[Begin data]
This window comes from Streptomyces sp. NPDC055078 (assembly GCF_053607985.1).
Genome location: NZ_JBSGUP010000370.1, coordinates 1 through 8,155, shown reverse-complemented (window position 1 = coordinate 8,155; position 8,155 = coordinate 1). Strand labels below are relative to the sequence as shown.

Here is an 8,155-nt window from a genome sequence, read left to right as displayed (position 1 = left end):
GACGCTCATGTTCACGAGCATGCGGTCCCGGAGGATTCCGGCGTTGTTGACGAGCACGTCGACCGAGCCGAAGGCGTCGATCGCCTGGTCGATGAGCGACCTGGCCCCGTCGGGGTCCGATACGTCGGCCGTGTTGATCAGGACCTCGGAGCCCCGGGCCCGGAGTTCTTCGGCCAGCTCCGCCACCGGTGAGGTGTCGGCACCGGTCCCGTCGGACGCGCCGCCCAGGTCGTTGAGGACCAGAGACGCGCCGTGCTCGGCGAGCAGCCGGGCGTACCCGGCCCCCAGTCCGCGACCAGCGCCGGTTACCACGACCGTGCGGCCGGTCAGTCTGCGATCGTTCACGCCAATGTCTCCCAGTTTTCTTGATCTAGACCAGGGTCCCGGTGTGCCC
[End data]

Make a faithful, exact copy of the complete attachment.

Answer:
This window comes from Streptomyces sp. NPDC055078 (assembly GCF_053607985.1).
Genome location: NZ_JBSGUP010000370.1, coordinates 1 through 8,155, shown reverse-complemented (window position 1 = coordinate 8,155; position 8,155 = coordinate 1). Strand labels below are relative to the sequence as shown.

Here is an 8,155-nt window from a genome sequence, read left to right as displayed (position 1 = left end):
GACGCTCATGTTCACGAGCATGCGGTCCCGGAGGATTCCGGCGTTGTTGACGAGCACGTCGACCGAGCCGAAGGCGTCGATCGCCTGGTCGATGAGCGACCTGGCCCCGTCGGGGTCCGATACGTCGGCCGTGTTGATCAGGACCTCGGAGCCCCGGGCCCGGAGTTCTTCGGCCAGCTCCGCCACCGGTGAGGTGTCGGCACCGGTCCCGTCGGACGCGCCGCCCAGGTCGTTGAGGACCAGAGACGCGCCGTGCTCGGCGAGCAGCCGGGCGTACCCGGCCCCCAGTCCGCGACCAGCGCCGGTTACCACGACCGTGCGGCCGGTCAGTCTGCGATCGTTCACGCCAATGTCTCCCAGTTTTCTTGATCTAGACCAGGGTCCCGGTGTGCCC